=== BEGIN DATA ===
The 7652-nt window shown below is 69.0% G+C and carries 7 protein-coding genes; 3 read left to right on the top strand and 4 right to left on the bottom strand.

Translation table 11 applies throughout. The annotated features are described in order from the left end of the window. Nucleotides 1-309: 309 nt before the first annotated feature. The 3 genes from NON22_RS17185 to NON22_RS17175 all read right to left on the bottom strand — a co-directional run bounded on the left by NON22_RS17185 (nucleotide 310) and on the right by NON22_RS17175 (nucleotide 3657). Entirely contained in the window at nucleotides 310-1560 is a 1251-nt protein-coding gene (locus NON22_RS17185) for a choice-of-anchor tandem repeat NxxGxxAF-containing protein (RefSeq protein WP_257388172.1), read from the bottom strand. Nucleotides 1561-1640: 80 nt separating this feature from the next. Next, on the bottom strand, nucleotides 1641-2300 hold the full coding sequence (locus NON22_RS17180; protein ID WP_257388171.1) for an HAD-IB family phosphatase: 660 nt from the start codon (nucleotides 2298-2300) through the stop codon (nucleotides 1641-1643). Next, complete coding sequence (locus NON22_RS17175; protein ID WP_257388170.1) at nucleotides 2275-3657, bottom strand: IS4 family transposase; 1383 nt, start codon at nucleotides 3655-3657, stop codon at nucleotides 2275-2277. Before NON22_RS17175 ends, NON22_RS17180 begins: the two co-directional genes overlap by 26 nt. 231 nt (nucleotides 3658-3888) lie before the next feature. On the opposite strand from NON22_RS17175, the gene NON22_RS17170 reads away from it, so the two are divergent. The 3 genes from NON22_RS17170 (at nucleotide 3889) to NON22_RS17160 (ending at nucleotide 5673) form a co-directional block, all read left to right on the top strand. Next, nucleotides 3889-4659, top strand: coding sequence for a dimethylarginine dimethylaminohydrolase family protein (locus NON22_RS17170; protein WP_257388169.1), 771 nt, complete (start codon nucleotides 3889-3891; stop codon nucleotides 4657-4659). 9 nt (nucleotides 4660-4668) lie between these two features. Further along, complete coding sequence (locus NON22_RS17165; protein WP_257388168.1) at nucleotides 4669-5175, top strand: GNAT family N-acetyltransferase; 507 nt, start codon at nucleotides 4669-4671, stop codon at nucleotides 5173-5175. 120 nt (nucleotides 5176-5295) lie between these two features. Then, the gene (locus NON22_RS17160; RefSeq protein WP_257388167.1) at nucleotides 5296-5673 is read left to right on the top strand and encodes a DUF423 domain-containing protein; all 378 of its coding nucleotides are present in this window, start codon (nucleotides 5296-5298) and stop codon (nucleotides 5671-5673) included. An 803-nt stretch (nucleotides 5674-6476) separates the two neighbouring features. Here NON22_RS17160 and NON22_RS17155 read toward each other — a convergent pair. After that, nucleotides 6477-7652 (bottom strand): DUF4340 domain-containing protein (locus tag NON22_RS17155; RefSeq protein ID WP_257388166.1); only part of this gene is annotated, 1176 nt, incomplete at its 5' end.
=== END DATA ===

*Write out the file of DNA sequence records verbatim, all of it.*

The 7652-nt window shown below is 69.0% G+C and carries 7 protein-coding genes; 3 read left to right on the top strand and 4 right to left on the bottom strand.

Translation table 11 applies throughout. The annotated features are described in order from the left end of the window. Nucleotides 1-309: 309 nt before the first annotated feature. The 3 genes from NON22_RS17185 to NON22_RS17175 all read right to left on the bottom strand — a co-directional run bounded on the left by NON22_RS17185 (nucleotide 310) and on the right by NON22_RS17175 (nucleotide 3657). Entirely contained in the window at nucleotides 310-1560 is a 1251-nt protein-coding gene (locus NON22_RS17185) for a choice-of-anchor tandem repeat NxxGxxAF-containing protein (RefSeq protein WP_257388172.1), read from the bottom strand. Nucleotides 1561-1640: 80 nt separating this feature from the next. Next, on the bottom strand, nucleotides 1641-2300 hold the full coding sequence (locus NON22_RS17180; protein ID WP_257388171.1) for an HAD-IB family phosphatase: 660 nt from the start codon (nucleotides 2298-2300) through the stop codon (nucleotides 1641-1643). Next, complete coding sequence (locus NON22_RS17175; protein ID WP_257388170.1) at nucleotides 2275-3657, bottom strand: IS4 family transposase; 1383 nt, start codon at nucleotides 3655-3657, stop codon at nucleotides 2275-2277. Before NON22_RS17175 ends, NON22_RS17180 begins: the two co-directional genes overlap by 26 nt. 231 nt (nucleotides 3658-3888) lie before the next feature. On the opposite strand from NON22_RS17175, the gene NON22_RS17170 reads away from it, so the two are divergent. The 3 genes from NON22_RS17170 (at nucleotide 3889) to NON22_RS17160 (ending at nucleotide 5673) form a co-directional block, all read left to right on the top strand. Next, nucleotides 3889-4659, top strand: coding sequence for a dimethylarginine dimethylaminohydrolase family protein (locus NON22_RS17170; protein WP_257388169.1), 771 nt, complete (start codon nucleotides 3889-3891; stop codon nucleotides 4657-4659). 9 nt (nucleotides 4660-4668) lie between these two features. Further along, complete coding sequence (locus NON22_RS17165; protein WP_257388168.1) at nucleotides 4669-5175, top strand: GNAT family N-acetyltransferase; 507 nt, start codon at nucleotides 4669-4671, stop codon at nucleotides 5173-5175. 120 nt (nucleotides 5176-5295) lie between these two features. Then, the gene (locus NON22_RS17160; RefSeq protein WP_257388167.1) at nucleotides 5296-5673 is read left to right on the top strand and encodes a DUF423 domain-containing protein; all 378 of its coding nucleotides are present in this window, start codon (nucleotides 5296-5298) and stop codon (nucleotides 5671-5673) included. An 803-nt stretch (nucleotides 5674-6476) separates the two neighbouring features. Here NON22_RS17160 and NON22_RS17155 read toward each other — a convergent pair. After that, nucleotides 6477-7652 (bottom strand): DUF4340 domain-containing protein (locus tag NON22_RS17155; RefSeq protein ID WP_257388166.1); only part of this gene is annotated, 1176 nt, incomplete at its 5' end.